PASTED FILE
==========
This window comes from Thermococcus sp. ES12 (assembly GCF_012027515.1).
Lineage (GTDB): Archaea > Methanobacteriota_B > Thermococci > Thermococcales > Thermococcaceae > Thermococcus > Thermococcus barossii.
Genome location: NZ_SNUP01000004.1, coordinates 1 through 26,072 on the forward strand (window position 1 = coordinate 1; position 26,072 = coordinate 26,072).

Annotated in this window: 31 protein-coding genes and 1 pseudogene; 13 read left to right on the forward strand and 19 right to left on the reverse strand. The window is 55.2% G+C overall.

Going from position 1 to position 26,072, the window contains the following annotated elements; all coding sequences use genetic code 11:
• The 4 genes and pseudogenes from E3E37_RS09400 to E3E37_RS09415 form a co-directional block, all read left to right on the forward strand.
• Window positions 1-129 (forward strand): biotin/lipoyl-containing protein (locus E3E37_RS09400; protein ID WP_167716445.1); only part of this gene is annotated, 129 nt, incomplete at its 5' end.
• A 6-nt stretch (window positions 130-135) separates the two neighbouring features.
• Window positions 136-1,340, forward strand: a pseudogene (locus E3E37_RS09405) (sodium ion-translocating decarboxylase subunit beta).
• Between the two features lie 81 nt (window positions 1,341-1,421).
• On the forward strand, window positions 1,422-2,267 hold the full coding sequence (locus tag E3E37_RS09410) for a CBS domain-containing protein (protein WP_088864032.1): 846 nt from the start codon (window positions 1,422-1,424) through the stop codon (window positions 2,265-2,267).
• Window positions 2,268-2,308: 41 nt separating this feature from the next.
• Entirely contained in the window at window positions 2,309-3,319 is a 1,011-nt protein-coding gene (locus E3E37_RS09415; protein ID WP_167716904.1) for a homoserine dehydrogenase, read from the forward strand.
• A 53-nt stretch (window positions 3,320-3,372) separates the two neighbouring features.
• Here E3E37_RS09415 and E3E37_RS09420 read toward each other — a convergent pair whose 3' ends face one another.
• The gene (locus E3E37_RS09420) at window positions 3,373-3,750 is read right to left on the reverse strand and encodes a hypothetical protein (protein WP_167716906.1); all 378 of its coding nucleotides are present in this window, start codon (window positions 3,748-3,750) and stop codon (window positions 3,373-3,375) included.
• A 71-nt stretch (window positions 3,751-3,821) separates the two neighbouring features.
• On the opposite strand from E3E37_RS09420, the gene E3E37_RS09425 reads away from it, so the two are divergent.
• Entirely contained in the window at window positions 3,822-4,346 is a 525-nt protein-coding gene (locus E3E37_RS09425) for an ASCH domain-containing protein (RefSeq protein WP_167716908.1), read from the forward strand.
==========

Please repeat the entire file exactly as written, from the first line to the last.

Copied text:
This window comes from Thermococcus sp. ES12 (assembly GCF_012027515.1).
Lineage (GTDB): Archaea > Methanobacteriota_B > Thermococci > Thermococcales > Thermococcaceae > Thermococcus > Thermococcus barossii.
Genome location: NZ_SNUP01000004.1, coordinates 1 through 26,072 on the forward strand (window position 1 = coordinate 1; position 26,072 = coordinate 26,072).

Annotated in this window: 31 protein-coding genes and 1 pseudogene; 13 read left to right on the forward strand and 19 right to left on the reverse strand. The window is 55.2% G+C overall.

Going from position 1 to position 26,072, the window contains the following annotated elements; all coding sequences use genetic code 11:
• The 4 genes and pseudogenes from E3E37_RS09400 to E3E37_RS09415 form a co-directional block, all read left to right on the forward strand.
• Window positions 1-129 (forward strand): biotin/lipoyl-containing protein (locus E3E37_RS09400; protein ID WP_167716445.1); only part of this gene is annotated, 129 nt, incomplete at its 5' end.
• A 6-nt stretch (window positions 130-135) separates the two neighbouring features.
• Window positions 136-1,340, forward strand: a pseudogene (locus E3E37_RS09405) (sodium ion-translocating decarboxylase subunit beta).
• Between the two features lie 81 nt (window positions 1,341-1,421).
• On the forward strand, window positions 1,422-2,267 hold the full coding sequence (locus tag E3E37_RS09410) for a CBS domain-containing protein (protein WP_088864032.1): 846 nt from the start codon (window positions 1,422-1,424) through the stop codon (window positions 2,265-2,267).
• Window positions 2,268-2,308: 41 nt separating this feature from the next.
• Entirely contained in the window at window positions 2,309-3,319 is a 1,011-nt protein-coding gene (locus E3E37_RS09415; protein ID WP_167716904.1) for a homoserine dehydrogenase, read from the forward strand.
• A 53-nt stretch (window positions 3,320-3,372) separates the two neighbouring features.
• Here E3E37_RS09415 and E3E37_RS09420 read toward each other — a convergent pair whose 3' ends face one another.
• The gene (locus E3E37_RS09420) at window positions 3,373-3,750 is read right to left on the reverse strand and encodes a hypothetical protein (protein WP_167716906.1); all 378 of its coding nucleotides are present in this window, start codon (window positions 3,748-3,750) and stop codon (window positions 3,373-3,375) included.
• A 71-nt stretch (window positions 3,751-3,821) separates the two neighbouring features.
• On the opposite strand from E3E37_RS09420, the gene E3E37_RS09425 reads away from it, so the two are divergent.
• Entirely contained in the window at window positions 3,822-4,346 is a 525-nt protein-coding gene (locus E3E37_RS09425) for an ASCH domain-containing protein (RefSeq protein WP_167716908.1), read from the forward strand.